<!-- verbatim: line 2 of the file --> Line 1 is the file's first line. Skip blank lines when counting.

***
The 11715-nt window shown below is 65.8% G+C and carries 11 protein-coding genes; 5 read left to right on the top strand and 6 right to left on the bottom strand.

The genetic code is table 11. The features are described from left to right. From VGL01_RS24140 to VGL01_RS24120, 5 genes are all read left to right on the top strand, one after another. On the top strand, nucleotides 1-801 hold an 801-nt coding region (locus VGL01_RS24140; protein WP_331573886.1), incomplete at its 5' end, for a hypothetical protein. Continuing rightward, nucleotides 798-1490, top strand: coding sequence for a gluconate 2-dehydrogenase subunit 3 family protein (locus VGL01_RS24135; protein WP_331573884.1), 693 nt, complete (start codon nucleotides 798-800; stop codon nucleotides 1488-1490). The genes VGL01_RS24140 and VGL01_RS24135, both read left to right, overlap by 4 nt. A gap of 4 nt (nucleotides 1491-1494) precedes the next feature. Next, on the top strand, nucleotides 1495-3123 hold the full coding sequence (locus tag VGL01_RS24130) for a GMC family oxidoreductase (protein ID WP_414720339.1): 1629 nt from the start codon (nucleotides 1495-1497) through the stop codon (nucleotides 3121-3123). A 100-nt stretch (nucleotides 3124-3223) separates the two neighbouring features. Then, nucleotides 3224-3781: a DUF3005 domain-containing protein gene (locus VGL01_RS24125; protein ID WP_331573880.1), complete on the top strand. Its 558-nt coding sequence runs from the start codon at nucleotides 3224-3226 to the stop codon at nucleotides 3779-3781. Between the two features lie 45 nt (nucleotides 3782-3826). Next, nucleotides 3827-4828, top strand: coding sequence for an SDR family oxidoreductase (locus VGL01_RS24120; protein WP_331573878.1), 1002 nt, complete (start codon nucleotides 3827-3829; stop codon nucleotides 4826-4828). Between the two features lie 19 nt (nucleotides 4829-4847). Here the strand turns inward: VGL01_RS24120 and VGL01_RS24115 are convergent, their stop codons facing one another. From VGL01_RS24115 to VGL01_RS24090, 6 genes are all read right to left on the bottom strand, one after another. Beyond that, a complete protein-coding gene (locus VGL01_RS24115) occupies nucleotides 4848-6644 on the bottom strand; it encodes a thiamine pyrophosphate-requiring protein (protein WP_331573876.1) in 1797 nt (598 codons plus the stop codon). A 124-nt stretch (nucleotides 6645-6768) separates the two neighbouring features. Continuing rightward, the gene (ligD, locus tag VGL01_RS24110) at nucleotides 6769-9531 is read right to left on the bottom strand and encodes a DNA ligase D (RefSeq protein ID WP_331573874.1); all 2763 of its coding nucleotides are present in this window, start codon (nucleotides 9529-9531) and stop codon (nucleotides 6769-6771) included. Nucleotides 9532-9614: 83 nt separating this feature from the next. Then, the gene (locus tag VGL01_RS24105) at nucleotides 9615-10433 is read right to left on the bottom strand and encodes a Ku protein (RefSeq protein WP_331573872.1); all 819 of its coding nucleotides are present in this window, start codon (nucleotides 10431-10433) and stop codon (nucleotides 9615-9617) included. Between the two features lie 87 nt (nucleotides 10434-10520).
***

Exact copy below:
The genetic code is table 11. The features are described from left to right. From VGL01_RS24140 to VGL01_RS24120, 5 genes are all read left to right on the top strand, one after another. On the top strand, nucleotides 1-801 hold an 801-nt coding region (locus VGL01_RS24140; protein WP_331573886.1), incomplete at its 5' end, for a hypothetical protein. Continuing rightward, nucleotides 798-1490, top strand: coding sequence for a gluconate 2-dehydrogenase subunit 3 family protein (locus VGL01_RS24135; protein WP_331573884.1), 693 nt, complete (start codon nucleotides 798-800; stop codon nucleotides 1488-1490). The genes VGL01_RS24140 and VGL01_RS24135, both read left to right, overlap by 4 nt. A gap of 4 nt (nucleotides 1491-1494) precedes the next feature. Next, on the top strand, nucleotides 1495-3123 hold the full coding sequence (locus tag VGL01_RS24130) for a GMC family oxidoreductase (protein ID WP_414720339.1): 1629 nt from the start codon (nucleotides 1495-1497) through the stop codon (nucleotides 3121-3123). A 100-nt stretch (nucleotides 3124-3223) separates the two neighbouring features. Then, nucleotides 3224-3781: a DUF3005 domain-containing protein gene (locus VGL01_RS24125; protein ID WP_331573880.1), complete on the top strand. Its 558-nt coding sequence runs from the start codon at nucleotides 3224-3226 to the stop codon at nucleotides 3779-3781. Between the two features lie 45 nt (nucleotides 3782-3826). Next, nucleotides 3827-4828, top strand: coding sequence for an SDR family oxidoreductase (locus VGL01_RS24120; protein WP_331573878.1), 1002 nt, complete (start codon nucleotides 3827-3829; stop codon nucleotides 4826-4828). Between the two features lie 19 nt (nucleotides 4829-4847). Here the strand turns inward: VGL01_RS24120 and VGL01_RS24115 are convergent, their stop codons facing one another. From VGL01_RS24115 to VGL01_RS24090, 6 genes are all read right to left on the bottom strand, one after another. Beyond that, a complete protein-coding gene (locus VGL01_RS24115) occupies nucleotides 4848-6644 on the bottom strand; it encodes a thiamine pyrophosphate-requiring protein (protein WP_331573876.1) in 1797 nt (598 codons plus the stop codon). A 124-nt stretch (nucleotides 6645-6768) separates the two neighbouring features. Continuing rightward, the gene (ligD, locus tag VGL01_RS24110) at nucleotides 6769-9531 is read right to left on the bottom strand and encodes a DNA ligase D (RefSeq protein ID WP_331573874.1); all 2763 of its coding nucleotides are present in this window, start codon (nucleotides 9529-9531) and stop codon (nucleotides 6769-6771) included. Nucleotides 9532-9614: 83 nt separating this feature from the next. Then, the gene (locus tag VGL01_RS24105) at nucleotides 9615-10433 is read right to left on the bottom strand and encodes a Ku protein (RefSeq protein WP_331573872.1); all 819 of its coding nucleotides are present in this window, start codon (nucleotides 10431-10433) and stop codon (nucleotides 9615-9617) included. Between the two features lie 87 nt (nucleotides 10434-10520).